It’s January and that means brrr it’s cold outside!
Even in Southern California where Thula Tula calls home, it’s a chilly 45 degrees today and the nearby mountains are being hammered with snow. If you are anything like me, then you spend your days at home wrapped up in a blanket preferably a wearable blanket.
Relax with your favorite blanket
The Coronavirus pandemic has only increased my desire to wear a blanketall day long, whether I’m relaxing on the couch or working from home, I want to be comfortable. Lucky for me, most of our Thula Tula blankets can pass as a shawl or wearable blanket, so I can wear them while I’m on a video call or running errands around town. I know what you are thinking, “why would I wear a blanket outside of my house?” and then you are envisioning the Snuggie or something equally as awful.
Wearable Blankets are the new WFH AWESOMENESS :)
Initially, I was just like you, on team ‘blankets are best left at home’, but then I learned a thing or two about the long history behind wearing a blanket.
It’s really not much different than a poncho or scarf, except it doubles as a blanket. In my book, that makes it even more versatile than any other outerwear item I own. This will be one wardrobe investment that will have you asking yourself “why didn’t I do this sooner?” And in this day and age where it’s acceptable to wear yoga pants and pajamas everywhere, trust me you’ll look right at home running errands in a blanket. Nobody will even bat an eye.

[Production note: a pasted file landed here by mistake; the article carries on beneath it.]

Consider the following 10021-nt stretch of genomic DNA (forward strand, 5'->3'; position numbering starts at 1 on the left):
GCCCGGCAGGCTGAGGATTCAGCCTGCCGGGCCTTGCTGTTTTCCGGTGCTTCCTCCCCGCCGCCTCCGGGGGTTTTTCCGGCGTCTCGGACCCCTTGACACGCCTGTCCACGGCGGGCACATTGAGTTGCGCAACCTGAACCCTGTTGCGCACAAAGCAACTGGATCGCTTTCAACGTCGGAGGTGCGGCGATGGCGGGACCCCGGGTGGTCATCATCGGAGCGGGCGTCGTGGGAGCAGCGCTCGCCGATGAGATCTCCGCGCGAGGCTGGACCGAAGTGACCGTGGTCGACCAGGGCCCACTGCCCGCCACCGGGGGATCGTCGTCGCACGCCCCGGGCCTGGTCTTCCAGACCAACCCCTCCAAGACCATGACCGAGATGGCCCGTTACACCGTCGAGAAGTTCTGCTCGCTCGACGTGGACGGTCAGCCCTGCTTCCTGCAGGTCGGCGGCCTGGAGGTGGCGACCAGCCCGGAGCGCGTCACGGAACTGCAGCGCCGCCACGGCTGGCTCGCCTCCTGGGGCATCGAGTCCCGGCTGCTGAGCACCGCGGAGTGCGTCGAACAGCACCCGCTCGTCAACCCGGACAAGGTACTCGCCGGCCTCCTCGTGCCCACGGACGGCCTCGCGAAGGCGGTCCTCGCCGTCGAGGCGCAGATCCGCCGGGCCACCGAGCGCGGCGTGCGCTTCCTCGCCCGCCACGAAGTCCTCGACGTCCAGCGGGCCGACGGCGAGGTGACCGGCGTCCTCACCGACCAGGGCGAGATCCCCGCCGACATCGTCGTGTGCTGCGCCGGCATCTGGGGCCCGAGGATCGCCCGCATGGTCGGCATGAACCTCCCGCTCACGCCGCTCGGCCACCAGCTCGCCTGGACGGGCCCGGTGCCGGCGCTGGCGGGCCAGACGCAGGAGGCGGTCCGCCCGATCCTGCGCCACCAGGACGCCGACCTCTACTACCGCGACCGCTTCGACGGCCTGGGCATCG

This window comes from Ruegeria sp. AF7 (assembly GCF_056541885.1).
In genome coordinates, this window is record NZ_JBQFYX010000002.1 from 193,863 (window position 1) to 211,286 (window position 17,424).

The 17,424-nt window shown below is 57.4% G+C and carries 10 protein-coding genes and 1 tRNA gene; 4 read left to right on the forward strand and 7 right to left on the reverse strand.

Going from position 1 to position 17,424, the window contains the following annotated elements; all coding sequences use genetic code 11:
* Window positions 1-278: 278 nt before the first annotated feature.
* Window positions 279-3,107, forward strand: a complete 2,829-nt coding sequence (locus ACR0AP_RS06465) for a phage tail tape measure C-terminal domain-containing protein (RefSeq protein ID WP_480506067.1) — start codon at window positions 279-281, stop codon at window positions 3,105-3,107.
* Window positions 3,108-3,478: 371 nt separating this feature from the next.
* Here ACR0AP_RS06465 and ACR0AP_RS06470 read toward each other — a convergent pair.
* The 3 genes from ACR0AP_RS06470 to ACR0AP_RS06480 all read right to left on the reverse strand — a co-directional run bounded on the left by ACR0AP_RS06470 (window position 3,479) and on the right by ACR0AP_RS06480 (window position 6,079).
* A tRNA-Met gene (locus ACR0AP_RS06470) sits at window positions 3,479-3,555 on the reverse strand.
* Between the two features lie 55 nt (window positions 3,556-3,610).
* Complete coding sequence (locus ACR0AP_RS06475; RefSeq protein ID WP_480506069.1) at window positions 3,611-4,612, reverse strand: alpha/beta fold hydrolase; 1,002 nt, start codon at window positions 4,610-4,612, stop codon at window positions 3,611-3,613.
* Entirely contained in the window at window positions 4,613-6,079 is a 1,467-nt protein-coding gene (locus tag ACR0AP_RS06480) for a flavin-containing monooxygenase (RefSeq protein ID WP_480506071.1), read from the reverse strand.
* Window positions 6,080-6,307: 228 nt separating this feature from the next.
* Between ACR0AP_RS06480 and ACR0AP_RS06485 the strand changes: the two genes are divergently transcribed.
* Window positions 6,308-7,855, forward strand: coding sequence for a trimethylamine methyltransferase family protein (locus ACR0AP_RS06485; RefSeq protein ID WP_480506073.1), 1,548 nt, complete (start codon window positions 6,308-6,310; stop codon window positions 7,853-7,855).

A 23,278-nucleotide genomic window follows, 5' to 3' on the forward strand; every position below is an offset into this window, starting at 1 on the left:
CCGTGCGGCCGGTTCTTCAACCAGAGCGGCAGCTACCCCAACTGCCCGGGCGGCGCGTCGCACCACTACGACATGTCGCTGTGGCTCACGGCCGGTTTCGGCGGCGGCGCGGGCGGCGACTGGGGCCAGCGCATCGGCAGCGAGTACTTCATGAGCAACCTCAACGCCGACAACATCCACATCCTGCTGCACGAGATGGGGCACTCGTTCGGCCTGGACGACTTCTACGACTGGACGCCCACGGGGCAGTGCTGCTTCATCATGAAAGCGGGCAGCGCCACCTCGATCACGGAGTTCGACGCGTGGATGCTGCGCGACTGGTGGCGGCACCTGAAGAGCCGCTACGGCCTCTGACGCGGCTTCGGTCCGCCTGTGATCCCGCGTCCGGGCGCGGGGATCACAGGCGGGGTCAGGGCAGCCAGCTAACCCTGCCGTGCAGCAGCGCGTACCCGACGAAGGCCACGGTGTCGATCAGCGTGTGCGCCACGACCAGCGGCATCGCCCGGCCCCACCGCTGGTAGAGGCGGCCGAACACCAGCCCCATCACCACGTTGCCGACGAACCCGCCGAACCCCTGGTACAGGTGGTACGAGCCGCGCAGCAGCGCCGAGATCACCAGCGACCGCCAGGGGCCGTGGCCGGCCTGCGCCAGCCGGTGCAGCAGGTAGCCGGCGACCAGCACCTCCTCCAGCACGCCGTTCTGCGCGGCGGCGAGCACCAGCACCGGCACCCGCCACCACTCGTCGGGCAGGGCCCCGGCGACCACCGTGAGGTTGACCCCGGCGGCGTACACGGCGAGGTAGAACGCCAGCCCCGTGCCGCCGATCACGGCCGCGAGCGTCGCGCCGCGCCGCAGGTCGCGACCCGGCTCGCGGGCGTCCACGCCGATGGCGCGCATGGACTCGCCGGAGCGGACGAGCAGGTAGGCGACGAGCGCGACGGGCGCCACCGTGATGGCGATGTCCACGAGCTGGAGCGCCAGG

The Ultimate wearable blanket
Our Basotho Heritage blanket is the ultimate wearable blanket in fact it actually comes with a large pin so you can fasten the blanket around you and it won’t slip off while you make dinner or help the kids with homework.
Basotho Blankets are traditional wearable blankets
Did you know Basotho blankets were traditionally used as outerwear in the Lesotho mountains by the Basotho nation?
To this day they aren’t really considered blankets in South Africa and Lesotho, in fact many African tribes will wear blankets as a shawl or wrap however, non is more popular or culturally significant than the Basotho Blanket. In the Basotho culture blankets are a garment that you wear in everyday life to protect you from the wind and cold.
Below is a great example of a Basotho man wearing a Basotho blanket in the traditional way.
Fortunately, American fashion trends have changed dramatically in the last year, so I think wearable blankets are here to stay. Check out our favorite Thula Tula blankets that you can style as a shawl or wearable blanket. You’ll stay cozy and look cute hanging at home or out and about!